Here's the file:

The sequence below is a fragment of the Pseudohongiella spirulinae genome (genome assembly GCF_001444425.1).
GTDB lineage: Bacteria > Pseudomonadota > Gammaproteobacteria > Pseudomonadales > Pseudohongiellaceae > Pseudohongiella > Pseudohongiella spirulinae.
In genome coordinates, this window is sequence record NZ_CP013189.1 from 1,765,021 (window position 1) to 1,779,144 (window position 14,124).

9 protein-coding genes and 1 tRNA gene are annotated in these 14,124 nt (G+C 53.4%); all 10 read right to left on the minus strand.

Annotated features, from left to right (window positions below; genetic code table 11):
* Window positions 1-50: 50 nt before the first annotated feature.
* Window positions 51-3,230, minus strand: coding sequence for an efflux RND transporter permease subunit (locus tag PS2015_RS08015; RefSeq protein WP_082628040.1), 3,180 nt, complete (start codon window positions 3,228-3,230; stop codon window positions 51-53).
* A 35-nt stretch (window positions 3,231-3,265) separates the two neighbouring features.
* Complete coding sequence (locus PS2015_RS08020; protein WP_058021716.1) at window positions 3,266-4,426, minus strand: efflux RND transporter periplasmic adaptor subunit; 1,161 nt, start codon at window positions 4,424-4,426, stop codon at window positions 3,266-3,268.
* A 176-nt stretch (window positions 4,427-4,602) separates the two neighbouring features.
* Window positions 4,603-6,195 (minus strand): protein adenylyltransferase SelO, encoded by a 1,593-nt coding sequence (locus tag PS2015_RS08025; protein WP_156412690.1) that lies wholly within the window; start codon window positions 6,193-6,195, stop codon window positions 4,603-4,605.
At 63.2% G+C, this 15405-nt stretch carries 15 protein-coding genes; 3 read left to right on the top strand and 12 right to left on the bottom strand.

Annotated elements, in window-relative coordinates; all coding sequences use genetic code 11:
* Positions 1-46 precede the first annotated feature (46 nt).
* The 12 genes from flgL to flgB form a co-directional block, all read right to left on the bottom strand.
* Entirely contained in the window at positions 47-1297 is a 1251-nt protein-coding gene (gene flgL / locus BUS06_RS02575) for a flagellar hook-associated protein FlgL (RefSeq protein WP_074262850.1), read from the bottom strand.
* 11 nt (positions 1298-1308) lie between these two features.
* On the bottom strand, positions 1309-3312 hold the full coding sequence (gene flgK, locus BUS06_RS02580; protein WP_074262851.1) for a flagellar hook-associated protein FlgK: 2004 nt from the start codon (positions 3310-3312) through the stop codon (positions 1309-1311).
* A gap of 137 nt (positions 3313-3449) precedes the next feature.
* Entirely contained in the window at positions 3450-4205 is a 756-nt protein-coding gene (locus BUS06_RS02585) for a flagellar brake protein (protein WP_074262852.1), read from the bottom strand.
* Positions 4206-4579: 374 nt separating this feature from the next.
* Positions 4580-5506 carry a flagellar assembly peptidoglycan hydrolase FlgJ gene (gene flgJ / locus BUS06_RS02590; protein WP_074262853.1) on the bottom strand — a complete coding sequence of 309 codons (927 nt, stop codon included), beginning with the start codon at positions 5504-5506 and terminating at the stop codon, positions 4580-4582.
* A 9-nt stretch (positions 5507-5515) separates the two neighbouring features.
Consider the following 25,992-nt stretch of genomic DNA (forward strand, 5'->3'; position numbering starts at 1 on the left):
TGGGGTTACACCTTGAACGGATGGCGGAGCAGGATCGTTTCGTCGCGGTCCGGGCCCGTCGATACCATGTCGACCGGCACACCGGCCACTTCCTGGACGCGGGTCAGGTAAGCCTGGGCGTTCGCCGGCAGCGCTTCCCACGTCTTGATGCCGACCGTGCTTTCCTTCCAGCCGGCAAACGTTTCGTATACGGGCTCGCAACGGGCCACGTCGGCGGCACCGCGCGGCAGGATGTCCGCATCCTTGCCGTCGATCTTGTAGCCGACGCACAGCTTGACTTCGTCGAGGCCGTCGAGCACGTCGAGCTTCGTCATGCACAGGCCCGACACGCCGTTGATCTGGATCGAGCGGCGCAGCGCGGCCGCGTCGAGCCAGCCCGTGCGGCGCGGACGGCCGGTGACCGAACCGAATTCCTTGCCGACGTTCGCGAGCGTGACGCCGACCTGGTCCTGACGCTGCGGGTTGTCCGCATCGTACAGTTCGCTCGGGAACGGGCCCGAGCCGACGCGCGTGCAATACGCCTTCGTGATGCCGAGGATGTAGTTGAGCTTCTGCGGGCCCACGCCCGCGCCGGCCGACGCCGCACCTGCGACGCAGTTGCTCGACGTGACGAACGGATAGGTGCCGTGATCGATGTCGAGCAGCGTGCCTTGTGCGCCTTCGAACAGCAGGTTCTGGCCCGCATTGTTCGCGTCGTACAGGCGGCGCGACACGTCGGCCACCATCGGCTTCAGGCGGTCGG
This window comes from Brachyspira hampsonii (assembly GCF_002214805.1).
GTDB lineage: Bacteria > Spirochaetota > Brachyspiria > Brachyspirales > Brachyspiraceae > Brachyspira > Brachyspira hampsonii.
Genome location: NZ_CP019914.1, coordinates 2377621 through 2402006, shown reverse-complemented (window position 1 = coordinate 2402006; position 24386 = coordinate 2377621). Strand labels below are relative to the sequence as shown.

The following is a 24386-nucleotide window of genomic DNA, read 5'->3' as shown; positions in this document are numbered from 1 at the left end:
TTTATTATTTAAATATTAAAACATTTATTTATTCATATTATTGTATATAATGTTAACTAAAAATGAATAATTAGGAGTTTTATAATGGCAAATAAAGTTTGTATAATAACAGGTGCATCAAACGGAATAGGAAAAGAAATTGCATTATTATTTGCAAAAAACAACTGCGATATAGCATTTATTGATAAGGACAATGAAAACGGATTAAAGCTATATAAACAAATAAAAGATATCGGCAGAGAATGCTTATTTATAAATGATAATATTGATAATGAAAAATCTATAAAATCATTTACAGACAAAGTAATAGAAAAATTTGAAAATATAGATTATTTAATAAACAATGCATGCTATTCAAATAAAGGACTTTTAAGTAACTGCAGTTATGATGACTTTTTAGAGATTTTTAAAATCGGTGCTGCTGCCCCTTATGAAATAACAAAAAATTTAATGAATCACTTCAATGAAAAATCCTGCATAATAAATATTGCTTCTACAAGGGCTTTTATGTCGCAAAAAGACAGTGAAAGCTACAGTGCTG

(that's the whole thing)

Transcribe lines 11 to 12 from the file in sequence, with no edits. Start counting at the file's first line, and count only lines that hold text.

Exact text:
* Window positions 4,603-6,195 (minus strand): protein adenylyltransferase SelO, encoded by a 1,593-nt coding sequence (locus tag PS2015_RS08025; protein WP_156412690.1) that lies wholly within the window; start codon window positions 6,193-6,195, stop codon window positions 4,603-4,605.
At 63.2% G+C, this 15405-nt stretch carries 15 protein-coding genes; 3 read left to right on the top strand and 12 right to left on the bottom strand.